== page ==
So many feel they are the only one
until they land in a cushion of others
Some dangle suspended
twisting and turning in the slightest breeze
not knowing when the fall will come.
I know I’m both~
and many together
held by a slender silken thread
until the moment comes
when I’m let go.
October is nature’s funeral month.
Nature glories in death more than in life.
The month of departure is more beautiful
than the month of coming – October than May.
Every green thing
loves to die in bright colors.
~Henry Ward Beecher
I don’t know…
I myself feel pretty drab these days, gray and fading,
with ripples and wrinkles, more fluff than firm.I’m reminded to hang on to an October state of mind:
more raucous color than somber funereal attire
so when it is time to take my leave,
I go brightly, in joyous celebration of what has been~~
and knowing, without any doubt,
where I’m heading as I wander down the road a piece.
Let there be not only the roses,
Not only the buds of the day,
But the noon and the hour that discloses
The full flower torn away:
Not only the bliss and the sweet
When the sun is soft and low,
But the weary aching of feet
Tired out by the harrow and hoe:
Not only the gazing and sighing
Where the heather stands thick on the moor,
But the lonely watch and the crying,
With hunger awake at the door:
Not only the wonder of reaping
The fruit that hangs red on the bough,
But the strain and the stagger of creeping
In the brown wake of the plough.
Let this be the way that I go,
And the life that I try,
My feet being firm in the field,
And my heart in the sky.
~Philip Bliss from Water at the Roots
Within each day of each life
hides the joy of discovery
despite the weariness.
The truth of it is:
a hunger and ache consume me
if I don’t seek out and harvest beauty
growing in each moment.
Though my boots are dusty
and my steps less sure,
the life I try on each day
is the certainty of a heart in bloom.
The foliage has been losing its freshness through the month of August, and here and there a yellow leaf shows itself like the first gray hair amidst the locks of a beauty who has seen one season too many.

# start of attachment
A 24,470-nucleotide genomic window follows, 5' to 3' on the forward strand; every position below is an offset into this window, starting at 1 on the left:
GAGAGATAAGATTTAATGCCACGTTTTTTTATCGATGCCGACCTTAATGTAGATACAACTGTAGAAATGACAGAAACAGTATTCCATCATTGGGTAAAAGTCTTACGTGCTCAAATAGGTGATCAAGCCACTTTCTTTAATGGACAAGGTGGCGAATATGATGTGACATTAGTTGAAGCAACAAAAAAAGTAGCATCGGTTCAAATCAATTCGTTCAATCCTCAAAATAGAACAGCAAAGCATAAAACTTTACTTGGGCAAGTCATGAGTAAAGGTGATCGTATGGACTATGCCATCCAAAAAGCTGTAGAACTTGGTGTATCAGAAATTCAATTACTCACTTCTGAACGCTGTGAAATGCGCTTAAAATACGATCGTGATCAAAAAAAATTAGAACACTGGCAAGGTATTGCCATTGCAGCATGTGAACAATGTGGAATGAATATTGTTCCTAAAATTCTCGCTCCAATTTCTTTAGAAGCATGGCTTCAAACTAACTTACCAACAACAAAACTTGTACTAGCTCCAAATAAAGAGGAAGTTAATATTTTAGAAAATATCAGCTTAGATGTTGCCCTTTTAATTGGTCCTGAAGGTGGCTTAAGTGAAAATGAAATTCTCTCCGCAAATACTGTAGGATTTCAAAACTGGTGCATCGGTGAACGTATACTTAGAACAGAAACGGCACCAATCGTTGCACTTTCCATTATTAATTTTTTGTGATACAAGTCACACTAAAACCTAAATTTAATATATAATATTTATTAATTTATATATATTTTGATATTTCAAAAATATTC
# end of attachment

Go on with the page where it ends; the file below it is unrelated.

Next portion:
~Oliver Wendell Holmes
August has been particularly wearing on so many folks this year, aging us beyond recognition after weeks of smoke-filled horizons. Those whose forests and homes have burned have nothing but cinders to return to. My concerns are mere in comparison, as the ash sent forth from such destruction is only irritant and inconvenience, rather than the residue of lost life.
Yet no one thrives in a world of fire and ash as we go gray as the sky, as if we have lived one summer too many.
I dream of what was: green and lush foliage and cool rains with the occasional welcome glimpse of a yellow, rather than red, sun.
Color the gray away to thwart the inevitable? Not this woman. I await a different beauty, even if only in my dreams…
When despair for the world grows in me
and I wake in the night at the least sound
in fear of what my life and my children’s lives may be,
I go and lie down where the wood drake
rests in his beauty on the water, and the green heron feeds.
I come into the peace of wild things
who do not tax their lives with forethought
of grief. I come into the presence of still water.
And I feel above me the day-blind stars
waiting with their light. For a time
I rest in the grace of the world, and am free.
~Wendell Berry “The Peace of Wild Things” from The Selected Poems of Wendell Berry
When our young grandchild visits
and I watch her discover
the joys and sorrows of this world,
I remember there is light beyond the darkness we feel,
there is peace amid the chaos,
there is a smile behind the tears,
there is stillness within the noisiness,
there is grace as old gives way to new.
Like Time’s insidious wrinkle
On a beloved Face
We clutch the Grace the tighter
Though we resent the crease
People are more than just the way they look.
~Madeleine L’Engle from A Wrinkle in Time
Just a glance in the mirror tells me all I need to know:
these creases I see remind me
each wrinkle is grace in action,
so tangible, so telling, so mobile –
they multiply particularly when I smile
so I must smile more often.
I won’t hide them
nor tighten them away
or inject them smooth.
Instead I’ll grin at the wrinkle of time’s passing
knowing each line gained
is grace clutched tightly
in my otherwise loosening grasp.
Take me as I drive alone
Through the dark countryside.
As the strong beams clear a path,
Picking out fences, weeds, late
Flowering trees, everything
That streams back into the past
Without sound. I smell the grass
And the rich chemical sleep
Of the fields. An open moon
Sails above, and a stalk
Of red lights blinks, miles away.
It is at such moments I
Am called, in a voice so pure
I have to close my eyes and enter
The breathing darkness just beyond
My headlights. I have come back.
I think, to something I had
Almost forgotten, a mouth
That waits patiently, sighs, speaks,
And falls silent. No one else
Is alive. The blossoms are
White, and I am almost there.
Robert Mezey “White Blossoms” from Collected Poems
So much of our lives, we travel in near darkness, barely discerning where we are headed, the beams of the headlights only reaching so far. It is disconcerting not knowing the destination or when the journey will end.
Traveling blind, so to speak.
Yet there is much to see and hear and touch along the way, so we stay awake and pay attention.
We’re almost there. Almost there.